The Key Role of Segmented Filamentous Bacteria in the Coordinated Maturation of Gut Helper T Cell Responses

INRA, U910, Unité Ecologie et Physiologie du Système Digestif, Domaine de Vilvert, 78350 Jouy-en-Josas, France.
Immunity (Impact Factor: 21.56). 10/2009; 31(4):677-89. DOI: 10.1016/j.immuni.2009.08.020
Source: PubMed


Microbiota-induced cytokine responses participate in gut homeostasis, but the cytokine balance at steady-state and the role of individual bacterial species in setting the balance remain elusive. Herein, systematic analysis of gnotobiotic mice indicated that colonization by a whole mouse microbiota orchestrated a broad spectrum of proinflammatory T helper 1 (Th1), Th17, and regulatory T cell responses whereas most tested complex microbiota and individual bacteria failed to efficiently stimulate intestinal T cell responses. This function appeared the prerogative of a restricted number of bacteria, the prototype of which is the segmented filamentous bacterium, a nonculturable Clostridia-related species, which could largely recapitulate the coordinated maturation of T cell responses induced by the whole mouse microbiota. This bacterium, already known as a potent inducer of mucosal IgA, likely plays a unique role in the postnatal maturation of gut immune functions. Changes in the infant flora may thus influence the development of host immune responses.

Download full-text


Available from: Giovanni Brandi,
  • Source
    • "It is identified that segmented filamentous bacteria (SFB), a nonculturable Clostridia-related species , is showed the biggest difference between Th17 celldeficient and Th17 cell-sufficient mice, which is capable of specifically inducing Th17 cells in the gut [99] [100]. This bacterium is also known as a potent inducer of mucosal IgA, which plays a unique role during the postnatal maturation of gut immune functions [101] "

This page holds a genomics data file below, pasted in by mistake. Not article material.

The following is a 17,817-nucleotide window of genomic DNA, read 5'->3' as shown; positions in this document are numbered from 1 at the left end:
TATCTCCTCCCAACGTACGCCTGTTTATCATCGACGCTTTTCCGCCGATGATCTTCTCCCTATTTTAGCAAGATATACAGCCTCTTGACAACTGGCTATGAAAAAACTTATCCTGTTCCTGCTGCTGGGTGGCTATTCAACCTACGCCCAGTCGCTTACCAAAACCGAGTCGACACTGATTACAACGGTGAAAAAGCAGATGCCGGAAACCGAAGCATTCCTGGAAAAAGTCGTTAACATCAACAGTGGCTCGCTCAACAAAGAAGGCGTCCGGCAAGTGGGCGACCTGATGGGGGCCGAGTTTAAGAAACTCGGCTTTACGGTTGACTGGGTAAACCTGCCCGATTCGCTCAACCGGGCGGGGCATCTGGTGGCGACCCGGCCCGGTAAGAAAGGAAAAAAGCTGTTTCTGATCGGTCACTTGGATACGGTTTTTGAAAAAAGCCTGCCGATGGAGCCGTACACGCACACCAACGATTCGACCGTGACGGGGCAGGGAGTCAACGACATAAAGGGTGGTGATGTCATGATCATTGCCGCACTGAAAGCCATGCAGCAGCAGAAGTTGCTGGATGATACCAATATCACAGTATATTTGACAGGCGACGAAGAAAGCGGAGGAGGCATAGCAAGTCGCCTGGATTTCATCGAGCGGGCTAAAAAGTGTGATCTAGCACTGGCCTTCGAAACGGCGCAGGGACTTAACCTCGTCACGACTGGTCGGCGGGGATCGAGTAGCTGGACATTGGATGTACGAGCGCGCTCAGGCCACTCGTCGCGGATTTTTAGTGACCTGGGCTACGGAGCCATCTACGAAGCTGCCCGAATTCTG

• Source
    • "Data from GF mouse studies must also be interpreted in context as several normal host physiologic parameters are altered in these mice. For example, GF mice have underdeveloped immune systems (Atarashi et al. 2011; Gaboriau-Routhiau et al. 2009; Helgeland et al. 1996; Ivanov et al. 2009; Macpherson and Harris 2004; Umesaki et al. 1993), slower intestinal epithelial turnover (Savage et al. 1981), differences in epithelial gene expression (Chowdhury et al. 2007; Hooper et al. 2001), differing nutritional requirements, less body fat despite increased consumption (Backhed et al. 2004), and markedly enlarged ceca. The latter may lead to death from volvulus or may indirectly lower reproductive performance, presumably due to competition for space with the gravid uterus. "
    [Show abstract] [Hide abstract]
    ABSTRACT: Eukaryotic organisms are colonized by rich and dynamic communities of microbes, both internally (e.g., in the gastrointestinal and respiratory tracts) and externally (e.g., on skin and external mucosal surfaces). The vast majority of bacterial microbes reside in the lower gastrointestinal (GI) tract, and it is estimated that the gut of a healthy human is home to some 100 trillion bacteria, roughly an order of magnitude greater than the number of host somatic cells. The development of culture-independent methods to characterize the gut microbiota (GM) has spurred a renewed interest in its role in host health and disease. Indeed, associations have been identified between various changes in the composition of the GM and an extensive list of diseases, both enteric and systemic. Animal models provide a means whereby causal relationships between characteristic differences in the GM and diseases or conditions can be formally tested using genetically identical animals in highly controlled environments. Clearly, the GM and its interactions with the host and myriad environmental factors are exceedingly complex, and it is rare that a single microbial taxon associates with, much less causes, a phenotype with perfect sensitivity and specificity. Moreover, while the exact numbers are the subject of debate, it is well recognized that only a minority of gut bacteria can be successfully cultured ex vivo. Thus, to perform studies investigating causal roles of the GM in animal model phenotypes, researchers need clever techniques to experimentally manipulate the GM of animals, and several ingenious methods of doing so have been developed, each providing its own type of information and with its own set of advantages and drawbacks. The current review will focus on the various means of experimentally manipulating the GM of research animals, drawing attention to the factors that would aid a researcher in selecting an experimental approach, and with an emphasis on mice and rats, the primary model species used to evaluate the contribution of the GM to a disease phenotype. © The Author 2015. Published by Oxford University Press on behalf of the Institute for Laboratory Animal Research. All rights reserved. For permissions, please email: